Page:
We saw an awesome theatrical performance over the weekend, as part of the Denver Center for the Performing Arts‘ “Stories on Stage” series of dramatic literary readings. The performance was a draft of “Laughing with My Mouth Wide Open,” a work in progress. It’s a one-woman show by Gwendoline Yeo, an actress and musician from Los Angeles whose script is an autobiographical look back at her life as an Asian American who immigrated as a child from Singapore.
Yeo sat on an austere stage accompanied by only one other actor sitting at the back, who read the light and sound cues from the script, as well as some lines as the Speak and Spell toy she speaks to as a child, and later, a college professor who befriends, and then betrays her.
Set up on one side of the stage was a guzheng, or Chinese zither, which Yeo played with great passion and ability several times during the performance. She read from a script she held in her hand — this was only the second time she’d performed the entire piece in front of an audience. The first time was the same day during a matinee reading. The only prop on stage was the Speak and Spell.
Although the completed one-woman play will have props and furniture and costuming, the lovely Yeo didn’t need any embellishments to hold the audience’s attention. She had us laughing and thinking, inspired and outraged, as we followed her life from an 11-year-old from Singapore, raised by a strict, authoritarian father and strict, traditional mother, competing for attention with a perfect, over-achieving “model minority” sister and a freakish but cool brother whose love for cowboys has turned him permanently into a drawling, American-style country boy.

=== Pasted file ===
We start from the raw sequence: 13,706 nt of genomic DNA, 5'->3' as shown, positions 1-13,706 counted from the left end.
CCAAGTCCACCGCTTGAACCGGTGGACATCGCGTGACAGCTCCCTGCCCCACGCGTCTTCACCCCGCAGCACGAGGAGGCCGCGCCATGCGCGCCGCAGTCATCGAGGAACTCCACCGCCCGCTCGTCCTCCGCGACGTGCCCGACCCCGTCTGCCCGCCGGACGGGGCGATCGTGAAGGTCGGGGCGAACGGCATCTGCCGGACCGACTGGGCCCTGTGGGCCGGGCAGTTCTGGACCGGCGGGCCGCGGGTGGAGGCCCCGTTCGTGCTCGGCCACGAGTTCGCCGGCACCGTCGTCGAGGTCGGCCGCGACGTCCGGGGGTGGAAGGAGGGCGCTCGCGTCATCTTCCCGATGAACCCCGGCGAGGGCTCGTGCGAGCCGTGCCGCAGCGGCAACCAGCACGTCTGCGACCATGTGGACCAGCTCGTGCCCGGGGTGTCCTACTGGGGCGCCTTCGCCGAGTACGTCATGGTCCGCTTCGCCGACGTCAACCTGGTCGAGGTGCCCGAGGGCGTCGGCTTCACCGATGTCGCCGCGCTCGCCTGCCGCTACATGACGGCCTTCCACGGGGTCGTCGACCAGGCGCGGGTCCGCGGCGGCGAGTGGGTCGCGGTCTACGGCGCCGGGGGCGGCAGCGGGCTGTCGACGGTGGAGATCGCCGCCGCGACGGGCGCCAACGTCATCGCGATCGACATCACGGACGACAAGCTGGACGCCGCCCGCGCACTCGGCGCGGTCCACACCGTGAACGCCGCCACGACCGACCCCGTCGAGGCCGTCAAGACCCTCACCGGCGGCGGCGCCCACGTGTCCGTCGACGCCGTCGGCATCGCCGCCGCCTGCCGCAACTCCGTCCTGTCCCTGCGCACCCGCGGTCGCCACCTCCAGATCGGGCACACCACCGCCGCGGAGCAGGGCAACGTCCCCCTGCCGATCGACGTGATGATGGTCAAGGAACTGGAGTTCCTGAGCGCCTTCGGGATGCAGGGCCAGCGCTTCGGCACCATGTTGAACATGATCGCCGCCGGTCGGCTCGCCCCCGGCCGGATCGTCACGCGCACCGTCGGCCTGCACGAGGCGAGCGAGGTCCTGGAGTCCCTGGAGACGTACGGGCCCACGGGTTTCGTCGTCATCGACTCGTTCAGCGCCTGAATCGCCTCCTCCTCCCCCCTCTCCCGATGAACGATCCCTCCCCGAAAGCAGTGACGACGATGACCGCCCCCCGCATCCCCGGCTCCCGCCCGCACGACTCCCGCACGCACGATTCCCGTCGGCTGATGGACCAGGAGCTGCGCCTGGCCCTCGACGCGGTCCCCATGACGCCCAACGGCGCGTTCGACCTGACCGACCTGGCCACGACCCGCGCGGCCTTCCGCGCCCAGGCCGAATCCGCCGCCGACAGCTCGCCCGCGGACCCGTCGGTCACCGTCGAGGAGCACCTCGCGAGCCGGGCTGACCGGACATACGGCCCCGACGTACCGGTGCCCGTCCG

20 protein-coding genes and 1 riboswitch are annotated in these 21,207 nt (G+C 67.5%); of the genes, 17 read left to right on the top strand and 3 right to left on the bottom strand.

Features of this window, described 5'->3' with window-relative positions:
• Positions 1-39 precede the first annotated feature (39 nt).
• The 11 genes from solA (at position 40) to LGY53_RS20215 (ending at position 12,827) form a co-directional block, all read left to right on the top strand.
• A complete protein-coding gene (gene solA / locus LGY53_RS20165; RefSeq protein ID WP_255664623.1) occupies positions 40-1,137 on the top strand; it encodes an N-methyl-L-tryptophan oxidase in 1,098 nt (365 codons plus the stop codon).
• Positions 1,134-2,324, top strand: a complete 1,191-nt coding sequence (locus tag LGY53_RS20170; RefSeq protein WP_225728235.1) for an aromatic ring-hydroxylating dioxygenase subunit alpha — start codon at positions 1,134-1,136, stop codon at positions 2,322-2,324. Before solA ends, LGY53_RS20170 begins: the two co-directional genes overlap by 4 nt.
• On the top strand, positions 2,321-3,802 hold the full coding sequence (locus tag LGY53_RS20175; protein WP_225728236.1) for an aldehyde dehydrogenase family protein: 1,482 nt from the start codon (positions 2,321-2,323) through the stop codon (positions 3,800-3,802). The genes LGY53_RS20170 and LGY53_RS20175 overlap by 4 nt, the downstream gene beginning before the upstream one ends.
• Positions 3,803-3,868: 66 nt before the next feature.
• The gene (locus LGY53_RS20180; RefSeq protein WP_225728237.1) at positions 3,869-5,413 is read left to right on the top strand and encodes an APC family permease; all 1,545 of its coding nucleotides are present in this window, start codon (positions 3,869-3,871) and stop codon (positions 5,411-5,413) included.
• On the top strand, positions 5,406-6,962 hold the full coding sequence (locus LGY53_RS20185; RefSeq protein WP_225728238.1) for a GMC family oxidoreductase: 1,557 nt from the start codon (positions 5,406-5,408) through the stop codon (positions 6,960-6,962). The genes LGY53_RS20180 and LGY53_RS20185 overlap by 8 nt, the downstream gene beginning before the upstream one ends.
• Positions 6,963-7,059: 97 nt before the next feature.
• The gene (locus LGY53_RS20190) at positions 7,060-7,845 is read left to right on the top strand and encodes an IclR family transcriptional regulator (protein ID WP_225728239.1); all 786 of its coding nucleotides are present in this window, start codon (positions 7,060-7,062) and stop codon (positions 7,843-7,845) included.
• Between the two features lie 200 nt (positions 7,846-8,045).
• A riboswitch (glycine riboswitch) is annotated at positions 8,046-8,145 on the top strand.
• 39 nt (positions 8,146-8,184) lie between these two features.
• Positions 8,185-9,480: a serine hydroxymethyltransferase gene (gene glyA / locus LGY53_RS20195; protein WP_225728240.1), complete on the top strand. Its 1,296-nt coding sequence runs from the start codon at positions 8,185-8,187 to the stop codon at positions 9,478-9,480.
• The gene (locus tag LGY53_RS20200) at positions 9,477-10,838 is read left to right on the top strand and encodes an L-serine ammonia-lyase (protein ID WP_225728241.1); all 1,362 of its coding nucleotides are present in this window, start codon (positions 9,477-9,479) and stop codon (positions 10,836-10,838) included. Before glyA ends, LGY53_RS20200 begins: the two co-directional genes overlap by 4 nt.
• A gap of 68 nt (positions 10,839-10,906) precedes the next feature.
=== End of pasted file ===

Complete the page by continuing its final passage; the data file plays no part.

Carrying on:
Her stories are full of sharp observations about cultural differences, and the journey that all immigrants, not just Asians, undertake to become Americanized.
She recites stereotypes of white people when her father announces the family is moving to San Francisco in a week. In an effort to fit in at her private school in San Francisco, young Gwendoline tries to hang with a gang of Asian chicks who identify more with African Americans and speak “Chinkbonics,” but can’t quite make it through the initiation crime. She wants to break family tradition and attend college in Los Angeles instead of UC-Berkeley, where her sister and brother go. She wants to study communications, not medicine or law, which are the two choices her father gives her. She gets in trouble with her parents for coming home with a B on a test. The scenes are full of insights about traditional Asian values butting up against American ambitions.
She tells these stories with incredible humor, and mostly keeps us laughing out loud with our mouth open — something that she points out early in the play, is what white people in America do, but not Asians. Continue reading